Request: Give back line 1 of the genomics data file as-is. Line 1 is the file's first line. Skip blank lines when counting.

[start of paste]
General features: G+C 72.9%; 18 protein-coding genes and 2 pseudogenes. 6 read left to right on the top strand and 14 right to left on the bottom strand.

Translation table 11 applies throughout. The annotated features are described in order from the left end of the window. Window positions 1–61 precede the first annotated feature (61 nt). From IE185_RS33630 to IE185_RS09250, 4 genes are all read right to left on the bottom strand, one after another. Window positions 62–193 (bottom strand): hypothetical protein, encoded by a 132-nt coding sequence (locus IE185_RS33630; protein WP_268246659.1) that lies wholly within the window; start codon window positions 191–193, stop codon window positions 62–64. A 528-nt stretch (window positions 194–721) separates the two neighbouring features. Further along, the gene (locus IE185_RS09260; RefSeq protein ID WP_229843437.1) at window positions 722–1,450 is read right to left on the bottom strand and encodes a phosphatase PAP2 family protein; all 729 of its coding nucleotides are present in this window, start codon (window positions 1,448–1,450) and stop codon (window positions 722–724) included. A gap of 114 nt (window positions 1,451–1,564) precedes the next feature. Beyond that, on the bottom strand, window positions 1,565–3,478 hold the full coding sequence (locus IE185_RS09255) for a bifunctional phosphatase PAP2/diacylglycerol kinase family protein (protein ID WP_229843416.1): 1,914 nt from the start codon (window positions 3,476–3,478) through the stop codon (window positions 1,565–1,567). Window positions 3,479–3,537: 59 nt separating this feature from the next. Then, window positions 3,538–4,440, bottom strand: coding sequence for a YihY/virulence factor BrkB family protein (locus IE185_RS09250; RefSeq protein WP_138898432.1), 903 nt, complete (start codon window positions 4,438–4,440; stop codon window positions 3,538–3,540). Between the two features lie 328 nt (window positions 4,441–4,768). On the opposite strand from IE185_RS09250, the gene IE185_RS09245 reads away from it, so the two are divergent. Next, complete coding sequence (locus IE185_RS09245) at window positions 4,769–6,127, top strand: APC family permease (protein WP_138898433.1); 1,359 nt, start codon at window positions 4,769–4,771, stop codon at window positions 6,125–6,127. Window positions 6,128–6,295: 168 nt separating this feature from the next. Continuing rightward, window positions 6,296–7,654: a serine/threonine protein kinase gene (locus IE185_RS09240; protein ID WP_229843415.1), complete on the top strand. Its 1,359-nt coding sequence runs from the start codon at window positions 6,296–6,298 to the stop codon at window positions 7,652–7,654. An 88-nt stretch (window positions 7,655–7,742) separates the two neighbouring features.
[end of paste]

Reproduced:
General features: G+C 72.9%; 18 protein-coding genes and 2 pseudogenes. 6 read left to right on the top strand and 14 right to left on the bottom strand.